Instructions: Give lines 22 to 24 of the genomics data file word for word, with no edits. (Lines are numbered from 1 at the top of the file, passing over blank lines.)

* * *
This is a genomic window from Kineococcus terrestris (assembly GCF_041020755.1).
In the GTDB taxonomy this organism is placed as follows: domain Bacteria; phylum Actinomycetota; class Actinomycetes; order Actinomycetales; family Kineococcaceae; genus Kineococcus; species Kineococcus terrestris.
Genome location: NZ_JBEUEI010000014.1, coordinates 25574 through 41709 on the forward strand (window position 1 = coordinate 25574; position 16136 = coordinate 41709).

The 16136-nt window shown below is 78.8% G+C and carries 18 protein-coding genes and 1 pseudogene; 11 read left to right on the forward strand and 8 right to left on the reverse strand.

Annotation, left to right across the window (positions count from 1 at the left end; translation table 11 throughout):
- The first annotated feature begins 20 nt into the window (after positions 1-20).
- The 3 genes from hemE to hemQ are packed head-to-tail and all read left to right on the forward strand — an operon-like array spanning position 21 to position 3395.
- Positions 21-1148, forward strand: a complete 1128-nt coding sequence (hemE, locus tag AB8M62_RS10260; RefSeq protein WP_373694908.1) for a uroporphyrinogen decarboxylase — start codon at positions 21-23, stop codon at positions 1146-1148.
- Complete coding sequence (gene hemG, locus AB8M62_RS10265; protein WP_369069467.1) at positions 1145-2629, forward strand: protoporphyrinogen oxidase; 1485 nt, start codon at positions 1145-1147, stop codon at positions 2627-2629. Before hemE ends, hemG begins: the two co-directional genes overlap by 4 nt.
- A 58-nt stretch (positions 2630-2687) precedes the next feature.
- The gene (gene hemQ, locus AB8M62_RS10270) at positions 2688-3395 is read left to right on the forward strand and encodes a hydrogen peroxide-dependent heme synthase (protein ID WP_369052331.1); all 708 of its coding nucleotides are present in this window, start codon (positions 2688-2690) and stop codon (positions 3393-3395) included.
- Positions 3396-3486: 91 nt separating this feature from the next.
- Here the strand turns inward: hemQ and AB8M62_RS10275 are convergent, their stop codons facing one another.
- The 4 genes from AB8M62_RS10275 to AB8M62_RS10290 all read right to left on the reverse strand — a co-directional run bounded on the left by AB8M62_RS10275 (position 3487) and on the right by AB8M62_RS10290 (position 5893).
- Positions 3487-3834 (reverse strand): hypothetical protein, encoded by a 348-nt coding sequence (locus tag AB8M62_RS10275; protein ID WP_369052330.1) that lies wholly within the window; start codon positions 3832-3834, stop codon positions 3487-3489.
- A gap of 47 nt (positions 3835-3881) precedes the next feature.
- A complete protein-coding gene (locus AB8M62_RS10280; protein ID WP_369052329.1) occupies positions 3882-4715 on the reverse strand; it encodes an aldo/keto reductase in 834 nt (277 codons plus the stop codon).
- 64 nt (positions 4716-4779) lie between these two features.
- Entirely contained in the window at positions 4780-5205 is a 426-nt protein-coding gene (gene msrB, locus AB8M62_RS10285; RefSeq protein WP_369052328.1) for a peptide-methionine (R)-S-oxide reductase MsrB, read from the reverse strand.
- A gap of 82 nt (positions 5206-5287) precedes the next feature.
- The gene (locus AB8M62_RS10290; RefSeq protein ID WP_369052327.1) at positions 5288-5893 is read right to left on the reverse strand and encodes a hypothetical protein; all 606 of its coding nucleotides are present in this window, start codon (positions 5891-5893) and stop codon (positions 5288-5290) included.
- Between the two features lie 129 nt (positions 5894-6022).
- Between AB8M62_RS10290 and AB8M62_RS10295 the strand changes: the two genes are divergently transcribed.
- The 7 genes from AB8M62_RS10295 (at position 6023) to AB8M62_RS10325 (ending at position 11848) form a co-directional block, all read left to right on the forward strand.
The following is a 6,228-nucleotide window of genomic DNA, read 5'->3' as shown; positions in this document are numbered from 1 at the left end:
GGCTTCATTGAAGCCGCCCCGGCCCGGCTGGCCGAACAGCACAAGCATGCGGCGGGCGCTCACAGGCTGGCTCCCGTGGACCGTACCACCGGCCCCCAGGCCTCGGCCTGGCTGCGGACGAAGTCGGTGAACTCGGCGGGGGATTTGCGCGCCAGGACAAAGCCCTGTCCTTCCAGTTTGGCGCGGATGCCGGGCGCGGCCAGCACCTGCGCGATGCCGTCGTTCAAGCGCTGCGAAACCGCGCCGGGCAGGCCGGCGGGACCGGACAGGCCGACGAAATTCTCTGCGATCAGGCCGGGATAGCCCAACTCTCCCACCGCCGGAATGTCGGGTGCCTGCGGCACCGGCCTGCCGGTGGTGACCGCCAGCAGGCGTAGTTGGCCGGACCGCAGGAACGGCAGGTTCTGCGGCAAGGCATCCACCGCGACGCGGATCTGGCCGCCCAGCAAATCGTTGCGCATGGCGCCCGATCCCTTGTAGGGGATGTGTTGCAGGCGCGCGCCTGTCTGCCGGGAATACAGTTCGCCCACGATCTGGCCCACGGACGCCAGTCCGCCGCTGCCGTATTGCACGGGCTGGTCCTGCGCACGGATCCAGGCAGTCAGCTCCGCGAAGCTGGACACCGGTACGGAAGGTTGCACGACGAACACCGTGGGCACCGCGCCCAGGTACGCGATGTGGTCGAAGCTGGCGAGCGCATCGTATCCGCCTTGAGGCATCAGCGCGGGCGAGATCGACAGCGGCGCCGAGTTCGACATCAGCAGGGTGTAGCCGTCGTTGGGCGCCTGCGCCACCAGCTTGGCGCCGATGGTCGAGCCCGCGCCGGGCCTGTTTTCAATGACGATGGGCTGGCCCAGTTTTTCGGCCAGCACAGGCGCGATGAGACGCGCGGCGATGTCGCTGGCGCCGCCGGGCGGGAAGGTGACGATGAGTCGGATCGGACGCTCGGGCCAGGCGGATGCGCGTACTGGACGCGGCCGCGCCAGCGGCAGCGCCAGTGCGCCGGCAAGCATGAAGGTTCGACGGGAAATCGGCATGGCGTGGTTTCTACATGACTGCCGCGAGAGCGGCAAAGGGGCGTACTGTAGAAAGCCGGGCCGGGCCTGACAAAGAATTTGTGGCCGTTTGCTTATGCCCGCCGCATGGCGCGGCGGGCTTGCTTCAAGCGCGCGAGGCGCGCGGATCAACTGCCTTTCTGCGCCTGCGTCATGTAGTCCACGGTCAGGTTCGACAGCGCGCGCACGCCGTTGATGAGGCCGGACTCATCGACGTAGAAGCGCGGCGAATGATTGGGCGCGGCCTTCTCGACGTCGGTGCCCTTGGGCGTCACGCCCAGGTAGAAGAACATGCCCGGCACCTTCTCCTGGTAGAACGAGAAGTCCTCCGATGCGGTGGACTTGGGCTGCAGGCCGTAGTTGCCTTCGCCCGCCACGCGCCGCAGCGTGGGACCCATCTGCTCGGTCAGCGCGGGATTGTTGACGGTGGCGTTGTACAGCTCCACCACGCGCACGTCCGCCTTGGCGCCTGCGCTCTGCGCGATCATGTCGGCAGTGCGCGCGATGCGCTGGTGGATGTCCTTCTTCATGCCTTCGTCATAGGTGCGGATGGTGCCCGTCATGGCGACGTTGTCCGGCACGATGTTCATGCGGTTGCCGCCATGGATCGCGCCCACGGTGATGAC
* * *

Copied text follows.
- Between the two features lie 129 nt (positions 5894-6022).
- Between AB8M62_RS10290 and AB8M62_RS10295 the strand changes: the two genes are divergently transcribed.
- The 7 genes from AB8M62_RS10295 (at position 6023) to AB8M62_RS10325 (ending at position 11848) form a co-directional block, all read left to right on the forward strand.